From the introduction of the idea of digital twins twenty years ago, through the proliferation of the Industry 4.0 concept during the last decade, complex product manufacturers have largely focused their digital transformation efforts on the idea of a digital tapestry that provides data integration throughout a product’s lifecycle.
Much of the value discussion around the digital tapestry or digital cloth concept has emphasized compliance with program sustainability requirements in government or commercial contracts. While much of that discussion is driven by total cost of ownership (TCO) concerns, equal attention should be paid to the productivity gains that digital continuity provides during the entire production process.
Digital Continuity Defined
Digital continuity is not unique to manufacturing. It applies across any business activity that incorporates digital information as part of its operational or archival processes. In 2017 the British government published a public domain document that defines what digital continuity is and why it is relevant to business. Put simply, “Digital continuity is the ability to use your information in the way you need, for as long as you need.” As the UK paper puts it, digital continuity is when you can:
- find information when you need it
- access the information as you need it
- work with information in the way you need to
- understand what the information is and what it is about
- trust that the information is what it says it is
For manufacturers, the appeal of digital continuity should be obvious since the industry has been focused on operational software that is all about “getting the right information to the right person at the right time.” This has been true for the last 40+ years, ever since the concept of computer integrated manufacturing (CIM) was first introduced.
Digital Continuity is Established Across As-Designed, As-Built, As-Maintained
For a manufacturer to become a model-based enterprise (MBE), it must make digital continuity a priority. In discrete manufacturing, the underlying data model that defines a product is often centered around the bills of material (BOMs) that define the product. This means that, to achieve digital continuity, you must create a mechanism(s) that links the information within the data model and enables it to flow from the product’s original conceptualization (as-designed) through manufacturing (as-built), and into the field as the product is maintained over its entire life. This may be measured in years or even decades in the case of many aerospace and defense programs. Aligning this information will drive productivity throughout your organization.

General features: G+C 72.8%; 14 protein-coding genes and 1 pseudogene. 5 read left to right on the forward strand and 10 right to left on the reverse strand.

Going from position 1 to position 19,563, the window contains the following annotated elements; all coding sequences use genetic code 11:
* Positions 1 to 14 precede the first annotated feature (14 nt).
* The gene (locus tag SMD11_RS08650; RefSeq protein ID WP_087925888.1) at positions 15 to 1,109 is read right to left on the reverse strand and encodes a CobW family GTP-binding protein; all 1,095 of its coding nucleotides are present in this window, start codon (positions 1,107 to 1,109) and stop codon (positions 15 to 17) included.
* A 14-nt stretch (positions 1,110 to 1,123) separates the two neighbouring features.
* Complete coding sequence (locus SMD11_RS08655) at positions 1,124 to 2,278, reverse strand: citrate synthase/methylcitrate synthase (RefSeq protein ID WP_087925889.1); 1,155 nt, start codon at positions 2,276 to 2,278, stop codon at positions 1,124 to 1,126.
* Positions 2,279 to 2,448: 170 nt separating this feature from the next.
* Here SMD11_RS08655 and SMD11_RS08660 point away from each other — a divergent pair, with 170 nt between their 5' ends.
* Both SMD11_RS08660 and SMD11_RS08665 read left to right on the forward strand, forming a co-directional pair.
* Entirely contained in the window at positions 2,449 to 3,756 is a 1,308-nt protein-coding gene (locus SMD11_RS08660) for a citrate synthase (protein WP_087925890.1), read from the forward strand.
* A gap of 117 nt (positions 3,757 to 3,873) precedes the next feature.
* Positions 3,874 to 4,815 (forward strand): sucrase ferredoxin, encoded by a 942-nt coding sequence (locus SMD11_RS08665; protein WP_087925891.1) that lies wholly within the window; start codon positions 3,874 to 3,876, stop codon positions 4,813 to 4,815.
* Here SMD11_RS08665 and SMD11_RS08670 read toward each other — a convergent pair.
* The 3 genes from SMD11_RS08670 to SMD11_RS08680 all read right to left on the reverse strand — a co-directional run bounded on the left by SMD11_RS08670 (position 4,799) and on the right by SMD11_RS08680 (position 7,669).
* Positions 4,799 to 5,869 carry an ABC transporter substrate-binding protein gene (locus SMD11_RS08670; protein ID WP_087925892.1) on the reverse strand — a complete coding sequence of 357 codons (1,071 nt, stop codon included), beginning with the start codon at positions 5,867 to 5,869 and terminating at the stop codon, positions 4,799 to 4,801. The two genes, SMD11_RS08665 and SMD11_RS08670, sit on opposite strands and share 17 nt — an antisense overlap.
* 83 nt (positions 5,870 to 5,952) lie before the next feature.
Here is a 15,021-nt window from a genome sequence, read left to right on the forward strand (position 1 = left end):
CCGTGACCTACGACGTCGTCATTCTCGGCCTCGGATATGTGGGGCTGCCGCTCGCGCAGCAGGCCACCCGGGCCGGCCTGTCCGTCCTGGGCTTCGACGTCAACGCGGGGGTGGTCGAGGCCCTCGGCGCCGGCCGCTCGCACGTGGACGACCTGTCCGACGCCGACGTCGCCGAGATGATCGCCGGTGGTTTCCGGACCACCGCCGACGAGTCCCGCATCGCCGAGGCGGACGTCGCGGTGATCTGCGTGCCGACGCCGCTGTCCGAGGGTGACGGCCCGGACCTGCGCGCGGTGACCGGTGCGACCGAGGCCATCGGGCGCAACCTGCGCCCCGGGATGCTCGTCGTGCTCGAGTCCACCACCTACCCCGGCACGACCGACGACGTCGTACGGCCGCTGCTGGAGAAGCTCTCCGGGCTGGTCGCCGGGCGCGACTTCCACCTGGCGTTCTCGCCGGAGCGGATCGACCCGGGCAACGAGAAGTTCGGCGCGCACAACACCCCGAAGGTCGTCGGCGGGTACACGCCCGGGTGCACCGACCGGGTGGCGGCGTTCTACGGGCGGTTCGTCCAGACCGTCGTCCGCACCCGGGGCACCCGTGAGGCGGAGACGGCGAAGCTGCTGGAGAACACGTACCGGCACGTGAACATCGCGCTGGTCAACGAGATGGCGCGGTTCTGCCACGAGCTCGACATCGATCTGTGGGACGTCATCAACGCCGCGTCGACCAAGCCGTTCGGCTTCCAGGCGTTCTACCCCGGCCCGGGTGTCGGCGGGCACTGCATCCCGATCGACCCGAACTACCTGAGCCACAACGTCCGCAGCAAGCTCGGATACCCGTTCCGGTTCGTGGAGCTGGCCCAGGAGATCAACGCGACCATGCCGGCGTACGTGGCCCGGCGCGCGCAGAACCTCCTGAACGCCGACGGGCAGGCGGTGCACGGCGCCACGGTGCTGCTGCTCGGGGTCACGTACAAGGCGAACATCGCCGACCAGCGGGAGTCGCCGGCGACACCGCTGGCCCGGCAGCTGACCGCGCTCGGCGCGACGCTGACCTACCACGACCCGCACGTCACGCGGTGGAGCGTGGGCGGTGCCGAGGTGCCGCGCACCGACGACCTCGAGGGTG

Deriving Value from Digital Continuity in Operations
Often the digital continuity value discussion focuses on the customer and emphasizes the ability to facilitate greater product customization, customer relationship improvement through better supply chain visibility and service after delivery. This external view of digital continuity is valid, but there are also many internal benefits. Having product design engineers and manufacturing share information has been shown to greatly facilitate the “design for manufacturability” process. When product and process designers collaborate, you not only see productivity gains, but also quality improvements and potentially sustainability improvements. Similarly, when product and process designers get feedback on maintainability issues, it often leads to better manufacturing processes during production that simplify rework operations to fix problems during the initial build processes.
A key component of your digital continuity effort needs to be your manufacturing operations platform which can include manufacturing execution, quality, and maintenance, repair and overhaul solutions. It serves as the bridge between your design-driven PLM environment, business and customer-focused ERP and CRM environments, as well as your operational environment.